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  12. ChapmanF

    ChapmanF Senior Member

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    The experience has to involve knowing the material of the M5 stud too. If you've got an M5 stud made from property class 5.6 steel, you're going for not quite 24 inch pounds. If it's property class 8.8 steel, you're going for not quite 55 inch pounds. (Quite a difference!)

    [​IMG]

    If it's a specialty stud made from unidentified electrical terminal material as part of a battery, there's probably no generic table to look up the safe torque in, so you're kind of reliant on the manufacturer to say what it is.
     
  13. jgcannon2

    jgcannon2 New Member

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    Thanks; I've got one ordered.


     
  14. jgcannon2

    jgcannon2 New Member

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    Actually, the first one,I felt the wrench "give" and thought it was up to value. It didn't fall off. #2 clearly snapped off, and I went to check #1 for finger tightness, then it fell off. So, #3 and #4 are just finger tight right now. I realized something was wrong and stopped. So I could still break them, too.

    Hopefully the t wrench you suggested will help me get it right; thank for the suggestion. Right, something didn't feel right, but I've only tightened lug nuts, so I have no idea what 48 or 60 in lbf feels like.

     
  15. jgcannon2

    jgcannon2 New Member

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    Absolutely agree, operator error. It certainly didn't feel right, but I have no experience with this level.

     
  16. jgcannon2

    jgcannon2 New Member

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    Yes, has both scales. Checked 3x to be sure I was on in lbf, so I messed up some other way.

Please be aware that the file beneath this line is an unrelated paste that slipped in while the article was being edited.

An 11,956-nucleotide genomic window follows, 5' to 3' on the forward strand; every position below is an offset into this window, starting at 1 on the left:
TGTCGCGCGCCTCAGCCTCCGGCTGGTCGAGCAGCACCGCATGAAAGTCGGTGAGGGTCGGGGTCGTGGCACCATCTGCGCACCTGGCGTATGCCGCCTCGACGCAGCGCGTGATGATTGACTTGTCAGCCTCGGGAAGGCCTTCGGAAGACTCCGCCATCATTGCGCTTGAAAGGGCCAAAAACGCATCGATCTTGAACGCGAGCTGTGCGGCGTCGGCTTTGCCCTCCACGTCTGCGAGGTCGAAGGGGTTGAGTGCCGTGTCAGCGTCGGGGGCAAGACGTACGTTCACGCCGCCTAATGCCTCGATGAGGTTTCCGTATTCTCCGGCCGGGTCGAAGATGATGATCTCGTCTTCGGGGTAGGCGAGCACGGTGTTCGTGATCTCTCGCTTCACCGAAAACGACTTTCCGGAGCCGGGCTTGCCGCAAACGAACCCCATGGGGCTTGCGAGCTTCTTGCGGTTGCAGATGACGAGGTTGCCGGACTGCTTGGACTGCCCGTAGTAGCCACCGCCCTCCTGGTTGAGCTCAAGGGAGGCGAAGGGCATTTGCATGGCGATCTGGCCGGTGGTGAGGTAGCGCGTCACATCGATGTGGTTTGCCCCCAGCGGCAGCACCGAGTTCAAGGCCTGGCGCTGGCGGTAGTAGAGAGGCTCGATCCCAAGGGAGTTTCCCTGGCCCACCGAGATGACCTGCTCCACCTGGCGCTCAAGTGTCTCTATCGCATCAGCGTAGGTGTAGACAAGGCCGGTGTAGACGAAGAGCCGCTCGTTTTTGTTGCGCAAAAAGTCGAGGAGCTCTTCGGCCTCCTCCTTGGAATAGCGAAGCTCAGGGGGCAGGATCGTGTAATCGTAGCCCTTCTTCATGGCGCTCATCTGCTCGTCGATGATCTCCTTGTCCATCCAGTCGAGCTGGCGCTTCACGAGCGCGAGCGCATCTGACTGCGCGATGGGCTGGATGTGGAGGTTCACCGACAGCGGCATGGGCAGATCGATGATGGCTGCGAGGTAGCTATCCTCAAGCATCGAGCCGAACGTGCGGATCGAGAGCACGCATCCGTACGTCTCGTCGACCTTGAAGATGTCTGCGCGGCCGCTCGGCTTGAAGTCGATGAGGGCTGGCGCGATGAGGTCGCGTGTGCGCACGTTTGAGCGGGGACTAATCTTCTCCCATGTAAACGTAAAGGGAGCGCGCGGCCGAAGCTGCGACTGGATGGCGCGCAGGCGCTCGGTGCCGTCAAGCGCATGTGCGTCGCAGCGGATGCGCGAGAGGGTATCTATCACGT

17. TMR-JWAP

    TMR-JWAP Senior Member

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    hmmmmm....one thing you have to recognize is the HF torque wrenches, regardless of what they say, are NOT 'click' style wrenches. They do not make a firm click and release. What happens, is the handle makes a very slight pivot near the head. If you're torqueing and waiting for a click, that may be the problem. The handle will perform the 'pivot' and if not recognized, will easily allow the operator to continue cranking on it.
     
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  18. strawbrad

    strawbrad http://minnesotahybridbatteries.com

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    The "click" of a Harbor Freight 1/4" torque wrench is very subtle. It's easy to miss and keep going past the set value. Also the 12" long handle is complete overkill for 48 inch pounds. The math shows that only 4 pounds of force is needed at the end of the wrench. A four inch long wrench would be more appropriate for tightening 5mm studs by hand.
     
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  19. jgcannon2

    jgcannon2 New Member

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    THANK YOU for that explanation! That's exactly my problem! I'm running around with two different wrenches trying them on the car lugs, and I can't get either one to click... This explains why! Yeah, no wonder I busted things!


     
  20. jgcannon2

    jgcannon2 New Member

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    Gawd, no wonder! Thanks for the additional explanation. I can imagine that smaller force from your description. Very helpful.